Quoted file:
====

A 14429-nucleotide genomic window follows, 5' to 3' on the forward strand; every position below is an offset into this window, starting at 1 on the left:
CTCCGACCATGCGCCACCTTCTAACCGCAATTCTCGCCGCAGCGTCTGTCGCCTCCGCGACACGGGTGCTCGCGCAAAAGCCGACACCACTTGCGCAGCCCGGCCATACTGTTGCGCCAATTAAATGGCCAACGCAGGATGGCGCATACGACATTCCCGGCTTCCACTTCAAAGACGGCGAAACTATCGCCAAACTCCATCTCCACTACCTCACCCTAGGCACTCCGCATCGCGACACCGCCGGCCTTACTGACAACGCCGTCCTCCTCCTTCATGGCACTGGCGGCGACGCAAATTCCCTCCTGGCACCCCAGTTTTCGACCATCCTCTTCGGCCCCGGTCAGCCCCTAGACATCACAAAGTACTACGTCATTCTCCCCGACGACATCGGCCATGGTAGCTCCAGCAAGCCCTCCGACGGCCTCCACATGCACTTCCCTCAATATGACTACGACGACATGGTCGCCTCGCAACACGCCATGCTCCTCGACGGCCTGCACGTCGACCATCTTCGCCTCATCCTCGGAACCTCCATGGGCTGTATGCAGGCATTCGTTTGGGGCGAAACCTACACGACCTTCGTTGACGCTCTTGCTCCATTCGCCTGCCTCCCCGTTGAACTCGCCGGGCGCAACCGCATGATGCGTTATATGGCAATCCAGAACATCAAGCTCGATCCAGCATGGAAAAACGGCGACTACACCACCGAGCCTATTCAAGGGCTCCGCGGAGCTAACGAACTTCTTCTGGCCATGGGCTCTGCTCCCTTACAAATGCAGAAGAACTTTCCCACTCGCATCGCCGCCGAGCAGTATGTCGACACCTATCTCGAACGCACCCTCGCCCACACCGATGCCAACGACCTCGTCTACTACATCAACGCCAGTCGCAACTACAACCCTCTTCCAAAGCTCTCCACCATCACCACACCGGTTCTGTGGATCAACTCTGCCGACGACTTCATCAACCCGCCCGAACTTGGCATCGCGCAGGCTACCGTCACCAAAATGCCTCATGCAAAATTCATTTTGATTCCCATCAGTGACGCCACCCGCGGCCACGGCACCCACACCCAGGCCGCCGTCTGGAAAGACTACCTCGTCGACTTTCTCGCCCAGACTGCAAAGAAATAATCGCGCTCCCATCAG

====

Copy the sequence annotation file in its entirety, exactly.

A 14429-nucleotide genomic window follows, 5' to 3' on the forward strand; every position below is an offset into this window, starting at 1 on the left:
CTCCGACCATGCGCCACCTTCTAACCGCAATTCTCGCCGCAGCGTCTGTCGCCTCCGCGACACGGGTGCTCGCGCAAAAGCCGACACCACTTGCGCAGCCCGGCCATACTGTTGCGCCAATTAAATGGCCAACGCAGGATGGCGCATACGACATTCCCGGCTTCCACTTCAAAGACGGCGAAACTATCGCCAAACTCCATCTCCACTACCTCACCCTAGGCACTCCGCATCGCGACACCGCCGGCCTTACTGACAACGCCGTCCTCCTCCTTCATGGCACTGGCGGCGACGCAAATTCCCTCCTGGCACCCCAGTTTTCGACCATCCTCTTCGGCCCCGGTCAGCCCCTAGACATCACAAAGTACTACGTCATTCTCCCCGACGACATCGGCCATGGTAGCTCCAGCAAGCCCTCCGACGGCCTCCACATGCACTTCCCTCAATATGACTACGACGACATGGTCGCCTCGCAACACGCCATGCTCCTCGACGGCCTGCACGTCGACCATCTTCGCCTCATCCTCGGAACCTCCATGGGCTGTATGCAGGCATTCGTTTGGGGCGAAACCTACACGACCTTCGTTGACGCTCTTGCTCCATTCGCCTGCCTCCCCGTTGAACTCGCCGGGCGCAACCGCATGATGCGTTATATGGCAATCCAGAACATCAAGCTCGATCCAGCATGGAAAAACGGCGACTACACCACCGAGCCTATTCAAGGGCTCCGCGGAGCTAACGAACTTCTTCTGGCCATGGGCTCTGCTCCCTTACAAATGCAGAAGAACTTTCCCACTCGCATCGCCGCCGAGCAGTATGTCGACACCTATCTCGAACGCACCCTCGCCCACACCGATGCCAACGACCTCGTCTACTACATCAACGCCAGTCGCAACTACAACCCTCTTCCAAAGCTCTCCACCATCACCACACCGGTTCTGTGGATCAACTCTGCCGACGACTTCATCAACCCGCCCGAACTTGGCATCGCGCAGGCTACCGTCACCAAAATGCCTCATGCAAAATTCATTTTGATTCCCATCAGTGACGCCACCCGCGGCCACGGCACCCACACCCAGGCCGCCGTCTGGAAAGACTACCTCGTCGACTTTCTCGCCCAGACTGCAAAGAAATAATCGCGCTCCCATCAG